How LAFC built a team from the ground up as MLS debut nears
LOS ANGELES -- Talk to Bob Bradley long enough and eventually you'll be led down a conversational path that ends up at Bruce Springsteen.
We're talking about a man who has seen "The Boss" well over 50 times and who, upon leaving Norwegian side Stabaek, filmed a short farewell message to fans that referenced "The Ties That Bind."
On this particular day, Bradley is sitting in the basement of the Student Activities Center on the campus of UCLA, the temporary training home of expansion side LAFC. Amid tables strewn with team hats and T-shirts, Bradley is attempting to describe what it's like to put a squad together from scratch ahead of the team's first season.
He insists he's not very good at explaining how he coaches or builds teams, so he defaults to Springsteen and a video clip of a concert in Leipzig, Germany. Springsteen has asked the audience for requests, songs that "we haven't played since we were, I dunno, 16, and maybe ever," and has settled on the Chuck Berry tune "You Never Can Tell." He and guitarist Stevie Van Zandt start talking about which key to use, with Van Zandt acting like a rock-and-roll pitcher, shaking off Springsteen's suggestions. They finally agree, at which point Springsteen coaches the horn players with their parts. And then off they go.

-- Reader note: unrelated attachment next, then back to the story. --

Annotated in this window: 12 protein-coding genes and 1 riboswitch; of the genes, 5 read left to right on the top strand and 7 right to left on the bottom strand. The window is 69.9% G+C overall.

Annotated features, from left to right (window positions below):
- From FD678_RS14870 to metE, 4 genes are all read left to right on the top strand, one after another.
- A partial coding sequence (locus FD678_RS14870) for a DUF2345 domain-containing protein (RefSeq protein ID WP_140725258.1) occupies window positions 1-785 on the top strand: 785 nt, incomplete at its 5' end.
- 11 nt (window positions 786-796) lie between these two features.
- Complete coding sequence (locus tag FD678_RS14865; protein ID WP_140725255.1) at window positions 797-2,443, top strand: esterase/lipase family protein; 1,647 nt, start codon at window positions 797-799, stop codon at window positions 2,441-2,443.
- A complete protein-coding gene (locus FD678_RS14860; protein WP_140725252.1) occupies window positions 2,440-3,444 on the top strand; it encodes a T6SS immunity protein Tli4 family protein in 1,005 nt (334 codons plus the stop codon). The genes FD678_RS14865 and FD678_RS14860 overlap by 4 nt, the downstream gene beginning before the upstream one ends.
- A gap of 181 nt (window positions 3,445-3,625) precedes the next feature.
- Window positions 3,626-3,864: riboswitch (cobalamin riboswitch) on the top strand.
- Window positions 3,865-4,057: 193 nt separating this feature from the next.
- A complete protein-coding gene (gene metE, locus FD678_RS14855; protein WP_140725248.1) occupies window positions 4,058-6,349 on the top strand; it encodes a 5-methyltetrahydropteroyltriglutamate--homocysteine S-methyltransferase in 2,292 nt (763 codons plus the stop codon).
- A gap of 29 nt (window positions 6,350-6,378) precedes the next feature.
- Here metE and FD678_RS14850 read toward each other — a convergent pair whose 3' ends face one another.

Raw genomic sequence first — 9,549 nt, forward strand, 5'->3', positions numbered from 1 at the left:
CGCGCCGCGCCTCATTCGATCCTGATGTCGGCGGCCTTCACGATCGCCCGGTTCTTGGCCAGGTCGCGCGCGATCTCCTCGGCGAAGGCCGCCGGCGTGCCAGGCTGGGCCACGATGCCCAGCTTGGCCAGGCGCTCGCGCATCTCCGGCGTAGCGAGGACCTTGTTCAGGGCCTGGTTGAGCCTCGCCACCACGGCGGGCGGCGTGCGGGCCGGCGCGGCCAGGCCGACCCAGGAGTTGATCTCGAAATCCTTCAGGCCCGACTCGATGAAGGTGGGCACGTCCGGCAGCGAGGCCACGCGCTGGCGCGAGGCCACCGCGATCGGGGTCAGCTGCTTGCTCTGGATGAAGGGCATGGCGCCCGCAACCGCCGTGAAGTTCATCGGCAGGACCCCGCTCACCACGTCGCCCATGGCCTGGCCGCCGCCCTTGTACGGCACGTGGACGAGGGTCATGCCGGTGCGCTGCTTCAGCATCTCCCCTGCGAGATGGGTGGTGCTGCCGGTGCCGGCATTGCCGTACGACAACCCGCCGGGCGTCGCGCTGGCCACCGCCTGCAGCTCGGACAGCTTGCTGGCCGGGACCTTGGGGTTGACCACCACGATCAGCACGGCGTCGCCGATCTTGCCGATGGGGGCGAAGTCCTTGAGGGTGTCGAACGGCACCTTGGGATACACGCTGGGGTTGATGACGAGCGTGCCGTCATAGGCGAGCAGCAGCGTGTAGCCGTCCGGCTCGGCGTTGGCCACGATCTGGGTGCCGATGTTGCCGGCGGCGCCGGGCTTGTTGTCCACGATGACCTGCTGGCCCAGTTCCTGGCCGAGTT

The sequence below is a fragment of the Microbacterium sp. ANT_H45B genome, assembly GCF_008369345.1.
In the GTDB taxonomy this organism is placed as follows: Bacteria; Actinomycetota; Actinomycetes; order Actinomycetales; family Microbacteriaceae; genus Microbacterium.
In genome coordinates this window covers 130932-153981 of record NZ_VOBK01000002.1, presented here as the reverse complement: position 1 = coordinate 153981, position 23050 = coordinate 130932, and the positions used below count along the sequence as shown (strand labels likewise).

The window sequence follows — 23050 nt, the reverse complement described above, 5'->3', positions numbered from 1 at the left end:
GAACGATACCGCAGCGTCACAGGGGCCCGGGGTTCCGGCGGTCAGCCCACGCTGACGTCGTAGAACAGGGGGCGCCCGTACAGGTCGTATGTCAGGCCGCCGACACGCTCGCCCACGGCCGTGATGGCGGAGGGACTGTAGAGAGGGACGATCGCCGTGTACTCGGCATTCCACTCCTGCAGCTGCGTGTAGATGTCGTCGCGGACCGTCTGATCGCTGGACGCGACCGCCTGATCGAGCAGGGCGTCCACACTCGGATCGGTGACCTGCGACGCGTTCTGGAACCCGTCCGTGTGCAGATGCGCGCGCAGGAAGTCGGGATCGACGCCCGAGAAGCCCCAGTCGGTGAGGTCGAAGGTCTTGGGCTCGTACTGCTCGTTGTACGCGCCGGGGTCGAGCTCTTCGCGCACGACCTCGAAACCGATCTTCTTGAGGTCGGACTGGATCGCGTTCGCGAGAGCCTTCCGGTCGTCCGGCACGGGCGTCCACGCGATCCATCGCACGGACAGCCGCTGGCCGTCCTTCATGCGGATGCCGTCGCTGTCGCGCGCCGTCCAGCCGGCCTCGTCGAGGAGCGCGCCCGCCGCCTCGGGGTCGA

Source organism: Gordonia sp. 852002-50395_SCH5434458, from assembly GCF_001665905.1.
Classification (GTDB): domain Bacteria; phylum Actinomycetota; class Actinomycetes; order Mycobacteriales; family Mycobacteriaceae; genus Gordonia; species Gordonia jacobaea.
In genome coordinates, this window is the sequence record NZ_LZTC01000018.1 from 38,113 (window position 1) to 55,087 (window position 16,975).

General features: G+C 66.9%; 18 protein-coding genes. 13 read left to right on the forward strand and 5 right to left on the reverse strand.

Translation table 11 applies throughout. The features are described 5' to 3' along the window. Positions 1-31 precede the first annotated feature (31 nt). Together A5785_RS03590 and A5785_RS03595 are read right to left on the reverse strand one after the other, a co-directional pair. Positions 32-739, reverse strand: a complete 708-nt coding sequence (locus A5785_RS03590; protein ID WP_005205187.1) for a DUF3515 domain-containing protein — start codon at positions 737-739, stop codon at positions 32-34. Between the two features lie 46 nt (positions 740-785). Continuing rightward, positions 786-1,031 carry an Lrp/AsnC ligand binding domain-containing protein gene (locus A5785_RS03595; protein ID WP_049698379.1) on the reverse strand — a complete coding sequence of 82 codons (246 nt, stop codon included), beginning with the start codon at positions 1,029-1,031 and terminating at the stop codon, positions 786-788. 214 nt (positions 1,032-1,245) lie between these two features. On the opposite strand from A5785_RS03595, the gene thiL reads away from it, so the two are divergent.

"I sent it around to the staff one day," Bradley told ESPN FC. "They think I'm crazy. I said, 'You come up with an idea, and then in his case you engage the band a little bit, then at a certain point he got the fans going, and then he went for it.' That's kind of what we're doing."
This time last year, LAFC were the ultimate blank canvas. Bradley was still four months away from being hired. The team's first signing, Mexico international Carlos Vela, was five months away. That left executive vice president for soccer operations John Thorrington, who had been in the job for little more than a year, to get his arms around the challenge of building a team from nothing. This involved more than just recruiting players: there was a staff to build in terms of coaches, scouting, sports medicine and the team's academy.